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Living with or Apart from Parents? A Comparative Study of Young Adults’ Living Arrangements in China and South Korea

Soo-Yeon Yoon, Sonoma State University
Bin Lian, East China University of Science And Technology

This study examines recent trends in living arrangements of never-married urban young adults in China and South Korea from 2003 to 2018. Using data from the Chinese (CGSS) and Korean General Social Surveys (KGSS), we investigate the relationship between socioeconomic status and young adult’s living arrangements. Our findings show that the percentages of living with parents continued to decrease in both China and South Korea since the early-2000s but showed a resurgence of living with parents during the 2010s with different timing. Gender and education showed no significant association with young adults’ living arrangements in both countries. Findings from binary logit models show that employed young adults were more likely to live apart from parents than those unemployed, suggesting the importance of economic security on independent living in both countries. Father’s educational attainment is important for Korean young adults’ living arrangements, but not so for Chinese young adults. Chinese rural to urban migrants were more likely to live apart from their parents. This suggests an urban-rural divide influencing Chinese young adults’ living arrangements.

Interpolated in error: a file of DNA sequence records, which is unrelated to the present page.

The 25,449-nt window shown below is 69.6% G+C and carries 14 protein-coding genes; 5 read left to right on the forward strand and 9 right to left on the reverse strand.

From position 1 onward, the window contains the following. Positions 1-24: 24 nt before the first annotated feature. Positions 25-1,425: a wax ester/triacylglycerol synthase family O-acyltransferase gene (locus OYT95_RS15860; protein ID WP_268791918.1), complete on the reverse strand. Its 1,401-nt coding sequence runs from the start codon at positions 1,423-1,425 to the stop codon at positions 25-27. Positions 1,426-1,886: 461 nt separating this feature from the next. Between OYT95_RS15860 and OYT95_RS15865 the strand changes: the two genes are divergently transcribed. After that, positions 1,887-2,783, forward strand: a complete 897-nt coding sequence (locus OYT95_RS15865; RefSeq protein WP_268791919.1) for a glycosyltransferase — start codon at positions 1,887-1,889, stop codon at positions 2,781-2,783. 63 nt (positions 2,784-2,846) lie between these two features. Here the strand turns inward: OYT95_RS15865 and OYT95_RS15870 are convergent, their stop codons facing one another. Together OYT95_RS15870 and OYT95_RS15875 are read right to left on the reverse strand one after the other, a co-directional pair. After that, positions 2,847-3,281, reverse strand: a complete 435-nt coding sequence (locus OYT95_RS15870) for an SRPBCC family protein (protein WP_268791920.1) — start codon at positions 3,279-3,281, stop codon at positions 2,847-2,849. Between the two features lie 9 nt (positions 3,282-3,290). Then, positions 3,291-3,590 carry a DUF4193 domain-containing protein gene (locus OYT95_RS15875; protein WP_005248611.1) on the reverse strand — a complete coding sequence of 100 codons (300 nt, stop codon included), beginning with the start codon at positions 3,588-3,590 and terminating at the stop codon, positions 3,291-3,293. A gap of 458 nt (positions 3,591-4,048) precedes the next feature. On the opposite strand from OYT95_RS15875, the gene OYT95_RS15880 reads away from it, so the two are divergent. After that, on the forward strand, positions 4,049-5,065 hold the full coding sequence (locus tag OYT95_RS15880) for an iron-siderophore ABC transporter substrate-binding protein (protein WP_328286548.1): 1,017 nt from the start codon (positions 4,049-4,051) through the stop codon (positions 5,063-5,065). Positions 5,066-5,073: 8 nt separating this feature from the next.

Keywords: Intergenerational relations, Cross-country comparative analyses, Family demography, Life course analysis

See extended abstract.

  Presented in Session 101. Living Arrangements in a Global Perspective